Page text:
L'Occitane has been accredited as a Real Living Wage employer by the Living Wage Foundation, in line with the new Living Wage rate announced by the UK Government on 22 September.
The Real Living Wage is a UK scheme which is voluntarily paid by over 11,000 UK businesses who believe their staff “deserve a wage which meets everyday needs”.
Over 300,000 employees across the UK have received a pay rise as a result of the Living Wage campaign
Employers have been encouraged to implement the rise as soon as possible, and have until 14 May 2023 at the latest.
“We are thrilled to announce that L'Occitane UK and Ireland are now proud members of the Living Wage Foundation,” said Abigail West, HR & Learning & Development Director for L'Occitane UK and Ireland.
“This marks the beginning of a long term partnership between our two organisations, and one that we are thrilled to begin as of today.”
In April 2016 the government introduced a higher minimum wage rate for all staff over 25 years of age inspired by the Living Wage campaign.
However, the Living Wage Foundation said this wage is not calculated according to what employees and their families need to live.
It is instead reportedly based on a target to reach 66% of median earnings by 2024.
The real Living Wage rates are higher because they are independently-calculated based on the individual's needs, taking into account aspects such as their weekly shop or surprise medical expenses.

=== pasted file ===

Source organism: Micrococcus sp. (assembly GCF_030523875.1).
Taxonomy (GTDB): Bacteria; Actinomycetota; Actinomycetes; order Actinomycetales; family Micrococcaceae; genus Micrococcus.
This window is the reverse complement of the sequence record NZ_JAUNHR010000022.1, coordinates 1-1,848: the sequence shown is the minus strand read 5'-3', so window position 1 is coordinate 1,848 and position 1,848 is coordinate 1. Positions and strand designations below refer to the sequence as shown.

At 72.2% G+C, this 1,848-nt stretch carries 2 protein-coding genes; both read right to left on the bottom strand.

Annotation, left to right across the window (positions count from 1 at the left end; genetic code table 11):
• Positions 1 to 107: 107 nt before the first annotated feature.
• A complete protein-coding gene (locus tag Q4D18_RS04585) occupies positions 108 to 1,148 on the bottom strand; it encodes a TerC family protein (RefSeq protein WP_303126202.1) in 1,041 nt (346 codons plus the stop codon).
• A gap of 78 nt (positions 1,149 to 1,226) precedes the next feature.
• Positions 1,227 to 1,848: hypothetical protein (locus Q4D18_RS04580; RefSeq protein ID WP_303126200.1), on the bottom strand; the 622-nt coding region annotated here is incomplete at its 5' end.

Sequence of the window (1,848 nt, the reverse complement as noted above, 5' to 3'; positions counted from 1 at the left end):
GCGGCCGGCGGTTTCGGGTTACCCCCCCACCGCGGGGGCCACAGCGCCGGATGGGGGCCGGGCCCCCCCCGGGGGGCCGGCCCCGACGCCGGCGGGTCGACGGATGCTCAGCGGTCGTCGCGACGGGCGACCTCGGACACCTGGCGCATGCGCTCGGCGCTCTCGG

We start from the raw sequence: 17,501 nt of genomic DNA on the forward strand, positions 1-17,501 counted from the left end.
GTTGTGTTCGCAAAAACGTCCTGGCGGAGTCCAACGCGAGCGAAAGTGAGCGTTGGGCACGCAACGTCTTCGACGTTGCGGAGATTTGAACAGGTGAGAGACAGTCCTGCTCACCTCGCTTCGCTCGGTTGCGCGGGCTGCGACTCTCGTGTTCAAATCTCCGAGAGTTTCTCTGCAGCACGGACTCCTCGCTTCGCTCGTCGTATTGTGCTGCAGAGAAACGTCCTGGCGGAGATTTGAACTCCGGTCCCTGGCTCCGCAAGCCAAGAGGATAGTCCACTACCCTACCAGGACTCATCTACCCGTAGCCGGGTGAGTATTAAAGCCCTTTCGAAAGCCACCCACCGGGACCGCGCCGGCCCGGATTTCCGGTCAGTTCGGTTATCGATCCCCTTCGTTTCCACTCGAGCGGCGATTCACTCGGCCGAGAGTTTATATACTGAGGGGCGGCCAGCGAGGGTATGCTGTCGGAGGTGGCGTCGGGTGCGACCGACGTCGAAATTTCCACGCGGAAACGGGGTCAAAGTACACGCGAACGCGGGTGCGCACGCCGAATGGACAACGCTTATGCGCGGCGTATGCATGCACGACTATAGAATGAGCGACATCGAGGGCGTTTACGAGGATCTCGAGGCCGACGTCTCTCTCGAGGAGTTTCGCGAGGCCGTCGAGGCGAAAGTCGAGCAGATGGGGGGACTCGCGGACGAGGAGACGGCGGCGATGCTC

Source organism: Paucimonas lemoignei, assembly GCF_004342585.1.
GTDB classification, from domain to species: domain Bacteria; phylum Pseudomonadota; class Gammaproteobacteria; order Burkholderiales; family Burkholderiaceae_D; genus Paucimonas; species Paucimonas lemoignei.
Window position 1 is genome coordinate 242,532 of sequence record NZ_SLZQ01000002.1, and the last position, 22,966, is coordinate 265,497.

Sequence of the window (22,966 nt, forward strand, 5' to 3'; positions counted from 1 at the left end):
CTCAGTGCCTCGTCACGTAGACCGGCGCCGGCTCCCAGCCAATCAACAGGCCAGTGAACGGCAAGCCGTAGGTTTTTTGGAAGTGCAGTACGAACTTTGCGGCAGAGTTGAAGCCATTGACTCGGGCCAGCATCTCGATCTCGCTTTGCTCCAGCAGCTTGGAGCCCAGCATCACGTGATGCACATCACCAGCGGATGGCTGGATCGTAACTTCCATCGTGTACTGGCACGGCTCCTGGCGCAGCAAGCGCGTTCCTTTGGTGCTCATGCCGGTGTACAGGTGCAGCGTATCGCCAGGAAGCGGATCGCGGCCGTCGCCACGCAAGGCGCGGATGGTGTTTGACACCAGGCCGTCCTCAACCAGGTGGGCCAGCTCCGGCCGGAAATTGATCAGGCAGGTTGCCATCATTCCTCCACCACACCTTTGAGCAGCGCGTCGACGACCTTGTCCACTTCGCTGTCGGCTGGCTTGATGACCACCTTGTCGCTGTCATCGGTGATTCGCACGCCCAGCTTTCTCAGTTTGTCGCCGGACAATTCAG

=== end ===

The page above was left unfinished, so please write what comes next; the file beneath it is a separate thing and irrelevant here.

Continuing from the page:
“As a business we have vowed to ensure that we treat people, planet and profit with equal credence when making decisions at every level, and this newly formed partnership is the latest milestone in L'Occitane’s journey and a fantastic example of this,” added West.
It comes after L’Occitane International reported a surge in sales of 15.8% for the year ended 31 March 2022, topping €1.78bn.
The L’Occitane en Provence and Elemis owner said the lifting of restrictive Covid-19 measures in Europe and the Americas meant its traditional retail channels saw a strong rebound in footfall, further complemented by its online sales remaining dynamic.
The group expects its online mix to remain at a high level (roughly one-third of total sales) on the back of anticipated growth of its digitally-centric and native brands, including Elemis, LimeLife and Sol de Janeiro.
L’Occitane’s strong full-year sales were somewhat mitigated by Q4, which saw the return of Covid-19 lockdowns in its biggest market, China, in addition to the impact of Russia’s war in Ukraine.